It's almost one in the morning and news has just come through that Muhammad Ali, "The Greatest," has died.
So closes the epic story of one of the more prominent figures of the 20th Century -- no word of exaggeration. Ali stood up against the Vietnam War and defied the draft. That cost him his title, a long court battle, and four of his prime years in the ring. But Ali had integrity. He told one and all that he didn't believe in fighting a white man's war and killing other people with darker skin.
He was a polarizing figure, but most people who turn the pages of history are. At least until history and commonsense catch up. He was pilloried by the boxing establishment when, in the mid-Sixties, he chose the Muslim name Muhammad Ali (he was born Cassius Clay). Racist epithets were thrown at him from all sides, including from members of the press. Such were the times.
But he was too big for all of them. Too big by a long shot. And time proved him right. We must always remember the courage of trailblazers like Ali. It's easy to idolize them but harder to pause and really empathize with them; what they went through.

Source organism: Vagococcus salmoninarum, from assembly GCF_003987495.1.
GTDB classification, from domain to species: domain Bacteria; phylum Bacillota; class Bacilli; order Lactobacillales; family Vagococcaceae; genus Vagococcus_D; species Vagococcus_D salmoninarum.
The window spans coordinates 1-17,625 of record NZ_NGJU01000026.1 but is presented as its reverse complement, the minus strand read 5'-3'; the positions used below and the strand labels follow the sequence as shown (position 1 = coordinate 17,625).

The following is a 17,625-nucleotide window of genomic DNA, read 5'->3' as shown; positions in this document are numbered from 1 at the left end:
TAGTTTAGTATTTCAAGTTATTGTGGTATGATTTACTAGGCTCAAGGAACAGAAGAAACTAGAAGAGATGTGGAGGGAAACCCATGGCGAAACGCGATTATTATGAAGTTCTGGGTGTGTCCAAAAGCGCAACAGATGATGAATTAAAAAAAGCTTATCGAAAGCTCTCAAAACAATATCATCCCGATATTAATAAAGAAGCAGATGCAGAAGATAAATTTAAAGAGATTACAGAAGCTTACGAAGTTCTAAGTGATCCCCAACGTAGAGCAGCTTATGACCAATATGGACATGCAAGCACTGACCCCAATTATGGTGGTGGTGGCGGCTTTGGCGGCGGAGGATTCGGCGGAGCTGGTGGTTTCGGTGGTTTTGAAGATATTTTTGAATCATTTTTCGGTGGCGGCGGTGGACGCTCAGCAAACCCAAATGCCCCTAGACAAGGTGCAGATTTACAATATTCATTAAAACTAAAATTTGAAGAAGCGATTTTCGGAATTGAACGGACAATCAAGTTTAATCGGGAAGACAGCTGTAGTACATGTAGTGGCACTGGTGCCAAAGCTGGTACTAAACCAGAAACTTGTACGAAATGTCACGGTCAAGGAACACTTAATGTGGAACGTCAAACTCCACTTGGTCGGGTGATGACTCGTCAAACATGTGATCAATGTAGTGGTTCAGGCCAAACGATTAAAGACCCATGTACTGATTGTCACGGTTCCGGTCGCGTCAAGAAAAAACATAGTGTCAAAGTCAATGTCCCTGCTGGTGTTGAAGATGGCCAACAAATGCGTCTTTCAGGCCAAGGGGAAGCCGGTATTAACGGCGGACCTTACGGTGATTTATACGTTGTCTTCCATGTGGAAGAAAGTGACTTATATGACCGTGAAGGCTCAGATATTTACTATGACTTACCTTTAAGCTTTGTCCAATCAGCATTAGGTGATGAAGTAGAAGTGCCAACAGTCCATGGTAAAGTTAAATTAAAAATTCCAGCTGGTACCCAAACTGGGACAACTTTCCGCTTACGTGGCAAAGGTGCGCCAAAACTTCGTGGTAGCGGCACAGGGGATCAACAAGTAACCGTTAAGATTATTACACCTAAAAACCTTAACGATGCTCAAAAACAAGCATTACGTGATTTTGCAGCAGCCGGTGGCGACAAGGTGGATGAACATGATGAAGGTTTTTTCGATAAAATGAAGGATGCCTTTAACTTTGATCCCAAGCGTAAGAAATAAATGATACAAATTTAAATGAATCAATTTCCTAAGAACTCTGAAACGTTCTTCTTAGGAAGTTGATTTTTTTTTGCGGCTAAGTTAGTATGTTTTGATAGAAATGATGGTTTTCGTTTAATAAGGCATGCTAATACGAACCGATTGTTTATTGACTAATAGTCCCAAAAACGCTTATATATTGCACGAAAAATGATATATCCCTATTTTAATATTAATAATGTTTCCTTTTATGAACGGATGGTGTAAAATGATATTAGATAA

As a schoolboy, Muhammad Ali was my hero. When I pummeled the makeshift heavy bag in our garage, I'd dance around it like I too was floating like a butterfly and stinging like a bee. Just like kids all around the world did. I think kids often see things clearer than their elders. There's a lesson in that as well.
I hope, with all my heart that, as the whirlwind of revisionist adulation swirls about us in the next few days, the world will stop to truly examine this great man's life. I don't mean the counterfeit eulogizing of presidents and other "dignitaries" who wouldn't know a left hook from meat hook but are happy to make grand speeches that, really, are just the hollow echoes of hollow men. I mean, us, looking and thinking for ourselves, and seeing that here was a man, a real man, who stood up for what he believed, no matter the cost.
And just as a sidelight, he also found time to become the greatest heavyweight boxer who ever lived.